During a recent U18 girls’ match, I was an AR. Blue’s attacker was in an offside position about 5 yards past mid field. The ball is played in her direction as she is breaking toward the ball which is played past her by about 10-15 yards. Seeing no other blue players moving toward the ball, I raised the flag for offside. Just as I raised the flag, the attacker stopped going toward the ball, and another blue attacker, clearly not in an offside position breaks toward the ball. The center had not seen my flag yet, so I contemplated dropping the flag, but he noticed it and blew the whistle. I took a lot of grief from the blue team’s coach. In the split second it happened, I believed that the attacker had made a play for the ball and that defenders were also making a play toward the ball, so I had made the right decision. Also in that decision is that the second attacker (in the onside position) did not make a play for the ball until after the ball was played. Later, I was thinking that the player in the offside position did not prevent defenders from playing the ball, so I should have held the flag and use the “wait and see” principle”. Your input is appreciated.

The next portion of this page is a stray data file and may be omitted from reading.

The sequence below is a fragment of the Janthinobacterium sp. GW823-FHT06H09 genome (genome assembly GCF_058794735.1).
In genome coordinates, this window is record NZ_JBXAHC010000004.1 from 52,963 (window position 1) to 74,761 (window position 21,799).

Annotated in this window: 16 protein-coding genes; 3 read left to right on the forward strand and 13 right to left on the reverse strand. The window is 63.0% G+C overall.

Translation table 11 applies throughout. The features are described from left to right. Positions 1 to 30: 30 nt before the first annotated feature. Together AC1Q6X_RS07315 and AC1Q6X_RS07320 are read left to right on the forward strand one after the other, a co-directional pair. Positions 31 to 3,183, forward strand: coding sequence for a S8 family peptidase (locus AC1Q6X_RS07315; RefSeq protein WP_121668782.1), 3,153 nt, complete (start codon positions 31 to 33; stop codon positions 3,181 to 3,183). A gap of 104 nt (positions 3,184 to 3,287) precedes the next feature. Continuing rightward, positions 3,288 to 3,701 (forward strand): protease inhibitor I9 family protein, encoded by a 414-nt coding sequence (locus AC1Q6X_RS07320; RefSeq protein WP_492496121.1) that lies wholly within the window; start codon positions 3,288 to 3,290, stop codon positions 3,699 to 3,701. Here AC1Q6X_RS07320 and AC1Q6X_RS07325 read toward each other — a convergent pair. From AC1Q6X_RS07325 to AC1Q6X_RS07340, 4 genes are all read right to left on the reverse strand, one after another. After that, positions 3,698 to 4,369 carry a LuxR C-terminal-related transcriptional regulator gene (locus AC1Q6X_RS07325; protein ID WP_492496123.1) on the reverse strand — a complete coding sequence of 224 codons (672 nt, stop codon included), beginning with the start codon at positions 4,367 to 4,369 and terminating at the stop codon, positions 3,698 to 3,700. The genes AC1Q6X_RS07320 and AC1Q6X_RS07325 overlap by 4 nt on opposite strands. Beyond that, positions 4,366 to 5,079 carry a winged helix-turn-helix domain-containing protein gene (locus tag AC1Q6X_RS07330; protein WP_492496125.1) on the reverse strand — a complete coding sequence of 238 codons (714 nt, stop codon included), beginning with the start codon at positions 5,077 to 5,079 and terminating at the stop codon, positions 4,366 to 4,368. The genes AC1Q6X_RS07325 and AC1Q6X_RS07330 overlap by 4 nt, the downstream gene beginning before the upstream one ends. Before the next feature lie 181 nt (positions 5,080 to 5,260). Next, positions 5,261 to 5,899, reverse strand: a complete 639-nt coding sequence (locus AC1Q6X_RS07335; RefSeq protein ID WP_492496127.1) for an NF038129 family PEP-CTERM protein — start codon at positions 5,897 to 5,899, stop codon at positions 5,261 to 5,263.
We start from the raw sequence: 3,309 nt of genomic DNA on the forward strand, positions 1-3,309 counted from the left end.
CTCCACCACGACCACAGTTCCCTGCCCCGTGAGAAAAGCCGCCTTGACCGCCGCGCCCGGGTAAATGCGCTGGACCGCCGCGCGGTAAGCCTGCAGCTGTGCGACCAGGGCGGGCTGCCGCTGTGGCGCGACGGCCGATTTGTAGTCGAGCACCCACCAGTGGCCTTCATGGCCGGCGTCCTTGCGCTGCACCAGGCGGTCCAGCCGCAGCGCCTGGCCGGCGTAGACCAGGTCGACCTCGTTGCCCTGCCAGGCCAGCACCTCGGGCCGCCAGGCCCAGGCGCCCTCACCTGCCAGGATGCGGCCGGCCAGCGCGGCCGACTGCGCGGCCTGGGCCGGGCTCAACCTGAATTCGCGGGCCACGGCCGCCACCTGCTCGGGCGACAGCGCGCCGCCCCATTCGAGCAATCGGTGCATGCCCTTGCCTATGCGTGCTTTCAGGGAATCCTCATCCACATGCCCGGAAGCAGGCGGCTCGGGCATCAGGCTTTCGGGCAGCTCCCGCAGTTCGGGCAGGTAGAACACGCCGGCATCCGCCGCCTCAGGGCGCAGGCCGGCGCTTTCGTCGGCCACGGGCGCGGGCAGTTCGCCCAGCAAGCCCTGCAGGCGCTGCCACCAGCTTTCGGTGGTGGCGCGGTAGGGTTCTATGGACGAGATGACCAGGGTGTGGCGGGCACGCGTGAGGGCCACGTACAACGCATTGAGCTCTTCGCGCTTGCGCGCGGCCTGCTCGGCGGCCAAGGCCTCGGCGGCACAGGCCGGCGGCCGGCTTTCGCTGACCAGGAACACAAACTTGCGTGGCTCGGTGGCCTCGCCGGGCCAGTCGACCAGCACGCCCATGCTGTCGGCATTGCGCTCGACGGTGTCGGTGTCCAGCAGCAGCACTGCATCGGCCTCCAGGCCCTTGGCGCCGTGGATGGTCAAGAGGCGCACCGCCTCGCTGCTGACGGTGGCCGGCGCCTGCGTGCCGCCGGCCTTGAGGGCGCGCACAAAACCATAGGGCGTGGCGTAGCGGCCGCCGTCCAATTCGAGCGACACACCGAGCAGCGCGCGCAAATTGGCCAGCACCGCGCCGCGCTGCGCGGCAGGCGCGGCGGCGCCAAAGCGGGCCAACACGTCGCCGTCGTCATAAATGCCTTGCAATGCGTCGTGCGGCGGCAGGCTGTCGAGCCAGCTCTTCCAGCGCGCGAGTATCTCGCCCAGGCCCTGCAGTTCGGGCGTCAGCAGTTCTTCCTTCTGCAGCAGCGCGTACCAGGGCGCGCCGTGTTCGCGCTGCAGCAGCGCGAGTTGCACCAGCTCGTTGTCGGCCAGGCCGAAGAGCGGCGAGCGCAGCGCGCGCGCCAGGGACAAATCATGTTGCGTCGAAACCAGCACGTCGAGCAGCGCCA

USSF answer (October 29, 2009):
The USSF memorandum of March 25, 2009, “confirms that ‘interfering with play’ cannot be decided unless the attacker in an offside position makes contact with the ball.” We would recommend that the assistant referee wait before signaling for offside in such cases. If a player in an offside position is going to be charged with being involved in active play by interfering with play, he has to touch the ball. If during the time he is NOT interfering with play he manages to interfere with an opponent by ACTING (not simply standing) in such a way as to block the path or line of sight of, deceive, or distract an opponent, then he is just as guilty of offside as if he had touched the ball — but not until that time.